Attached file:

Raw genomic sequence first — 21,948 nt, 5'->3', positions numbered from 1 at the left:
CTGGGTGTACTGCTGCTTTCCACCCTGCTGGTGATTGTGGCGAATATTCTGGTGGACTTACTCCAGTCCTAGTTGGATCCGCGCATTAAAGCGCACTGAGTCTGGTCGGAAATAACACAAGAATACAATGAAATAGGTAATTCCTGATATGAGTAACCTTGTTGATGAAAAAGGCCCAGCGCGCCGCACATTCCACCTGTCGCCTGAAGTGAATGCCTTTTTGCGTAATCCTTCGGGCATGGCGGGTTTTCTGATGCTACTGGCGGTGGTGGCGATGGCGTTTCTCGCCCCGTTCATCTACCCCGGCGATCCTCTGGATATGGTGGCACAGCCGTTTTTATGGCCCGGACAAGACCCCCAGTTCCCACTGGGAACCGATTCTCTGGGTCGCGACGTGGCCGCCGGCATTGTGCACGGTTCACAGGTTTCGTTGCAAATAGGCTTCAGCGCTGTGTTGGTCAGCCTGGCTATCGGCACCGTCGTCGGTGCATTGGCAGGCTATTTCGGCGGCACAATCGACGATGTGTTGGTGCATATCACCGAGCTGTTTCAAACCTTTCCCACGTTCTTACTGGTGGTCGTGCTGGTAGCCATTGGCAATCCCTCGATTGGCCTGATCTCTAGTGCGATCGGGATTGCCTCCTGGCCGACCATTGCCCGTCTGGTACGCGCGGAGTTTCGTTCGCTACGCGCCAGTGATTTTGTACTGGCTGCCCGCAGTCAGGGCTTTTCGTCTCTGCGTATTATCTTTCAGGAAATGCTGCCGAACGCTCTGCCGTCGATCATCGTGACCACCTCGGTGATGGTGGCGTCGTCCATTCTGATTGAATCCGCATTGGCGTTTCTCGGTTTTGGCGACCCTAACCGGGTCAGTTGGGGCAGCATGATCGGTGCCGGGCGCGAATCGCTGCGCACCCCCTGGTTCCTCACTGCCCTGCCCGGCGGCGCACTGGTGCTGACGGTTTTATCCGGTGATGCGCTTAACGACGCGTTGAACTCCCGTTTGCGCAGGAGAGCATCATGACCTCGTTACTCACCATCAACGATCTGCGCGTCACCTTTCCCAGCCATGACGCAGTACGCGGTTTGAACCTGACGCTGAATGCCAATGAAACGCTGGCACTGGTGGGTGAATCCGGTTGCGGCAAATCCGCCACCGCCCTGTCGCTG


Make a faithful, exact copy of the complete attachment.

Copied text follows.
Raw genomic sequence first — 21,948 nt, 5'->3', positions numbered from 1 at the left:
CTGGGTGTACTGCTGCTTTCCACCCTGCTGGTGATTGTGGCGAATATTCTGGTGGACTTACTCCAGTCCTAGTTGGATCCGCGCATTAAAGCGCACTGAGTCTGGTCGGAAATAACACAAGAATACAATGAAATAGGTAATTCCTGATATGAGTAACCTTGTTGATGAAAAAGGCCCAGCGCGCCGCACATTCCACCTGTCGCCTGAAGTGAATGCCTTTTTGCGTAATCCTTCGGGCATGGCGGGTTTTCTGATGCTACTGGCGGTGGTGGCGATGGCGTTTCTCGCCCCGTTCATCTACCCCGGCGATCCTCTGGATATGGTGGCACAGCCGTTTTTATGGCCCGGACAAGACCCCCAGTTCCCACTGGGAACCGATTCTCTGGGTCGCGACGTGGCCGCCGGCATTGTGCACGGTTCACAGGTTTCGTTGCAAATAGGCTTCAGCGCTGTGTTGGTCAGCCTGGCTATCGGCACCGTCGTCGGTGCATTGGCAGGCTATTTCGGCGGCACAATCGACGATGTGTTGGTGCATATCACCGAGCTGTTTCAAACCTTTCCCACGTTCTTACTGGTGGTCGTGCTGGTAGCCATTGGCAATCCCTCGATTGGCCTGATCTCTAGTGCGATCGGGATTGCCTCCTGGCCGACCATTGCCCGTCTGGTACGCGCGGAGTTTCGTTCGCTACGCGCCAGTGATTTTGTACTGGCTGCCCGCAGTCAGGGCTTTTCGTCTCTGCGTATTATCTTTCAGGAAATGCTGCCGAACGCTCTGCCGTCGATCATCGTGACCACCTCGGTGATGGTGGCGTCGTCCATTCTGATTGAATCCGCATTGGCGTTTCTCGGTTTTGGCGACCCTAACCGGGTCAGTTGGGGCAGCATGATCGGTGCCGGGCGCGAATCGCTGCGCACCCCCTGGTTCCTCACTGCCCTGCCCGGCGGCGCACTGGTGCTGACGGTTTTATCCGGTGATGCGCTTAACGACGCGTTGAACTCCCGTTTGCGCAGGAGAGCATCATGACCTCGTTACTCACCATCAACGATCTGCGCGTCACCTTTCCCAGCCATGACGCAGTACGCGGTTTGAACCTGACGCTGAATGCCAATGAAACGCTGGCACTGGTGGGTGAATCCGGTTGCGGCAAATCCGCCACCGCCCTGTCGCTG